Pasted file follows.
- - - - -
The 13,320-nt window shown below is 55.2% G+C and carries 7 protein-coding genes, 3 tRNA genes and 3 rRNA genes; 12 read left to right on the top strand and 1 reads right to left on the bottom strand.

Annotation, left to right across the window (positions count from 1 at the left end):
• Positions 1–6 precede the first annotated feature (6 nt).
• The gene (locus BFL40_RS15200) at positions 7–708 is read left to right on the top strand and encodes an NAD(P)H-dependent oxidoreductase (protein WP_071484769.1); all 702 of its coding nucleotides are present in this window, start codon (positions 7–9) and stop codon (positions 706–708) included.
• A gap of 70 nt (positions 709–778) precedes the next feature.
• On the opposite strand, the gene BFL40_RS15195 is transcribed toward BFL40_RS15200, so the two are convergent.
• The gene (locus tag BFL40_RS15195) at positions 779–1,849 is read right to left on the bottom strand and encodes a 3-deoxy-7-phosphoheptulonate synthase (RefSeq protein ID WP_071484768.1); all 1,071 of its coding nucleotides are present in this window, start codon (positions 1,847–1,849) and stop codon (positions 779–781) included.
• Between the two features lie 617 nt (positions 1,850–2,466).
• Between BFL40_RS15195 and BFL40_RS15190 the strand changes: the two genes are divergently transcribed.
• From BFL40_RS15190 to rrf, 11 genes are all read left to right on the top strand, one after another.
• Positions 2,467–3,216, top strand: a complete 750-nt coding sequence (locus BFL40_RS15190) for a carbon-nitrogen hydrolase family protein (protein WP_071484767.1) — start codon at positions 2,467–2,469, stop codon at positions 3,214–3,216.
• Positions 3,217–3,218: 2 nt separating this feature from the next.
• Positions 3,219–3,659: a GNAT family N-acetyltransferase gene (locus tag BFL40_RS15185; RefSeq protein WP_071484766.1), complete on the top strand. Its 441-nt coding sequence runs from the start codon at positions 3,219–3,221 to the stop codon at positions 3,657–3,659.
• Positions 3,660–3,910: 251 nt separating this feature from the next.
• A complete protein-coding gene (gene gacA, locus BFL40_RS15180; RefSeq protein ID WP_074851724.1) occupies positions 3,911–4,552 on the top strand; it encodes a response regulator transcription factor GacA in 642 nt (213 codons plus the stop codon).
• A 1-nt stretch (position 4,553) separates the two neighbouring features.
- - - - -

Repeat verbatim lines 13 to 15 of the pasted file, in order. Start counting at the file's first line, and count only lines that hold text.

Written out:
• Positions 3,219–3,659: a GNAT family N-acetyltransferase gene (locus tag BFL40_RS15185; RefSeq protein WP_071484766.1), complete on the top strand. Its 441-nt coding sequence runs from the start codon at positions 3,219–3,221 to the stop codon at positions 3,657–3,659.
• Positions 3,660–3,910: 251 nt separating this feature from the next.
• A complete protein-coding gene (gene gacA, locus BFL40_RS15180; RefSeq protein ID WP_074851724.1) occupies positions 3,911–4,552 on the top strand; it encodes a response regulator transcription factor GacA in 642 nt (213 codons plus the stop codon).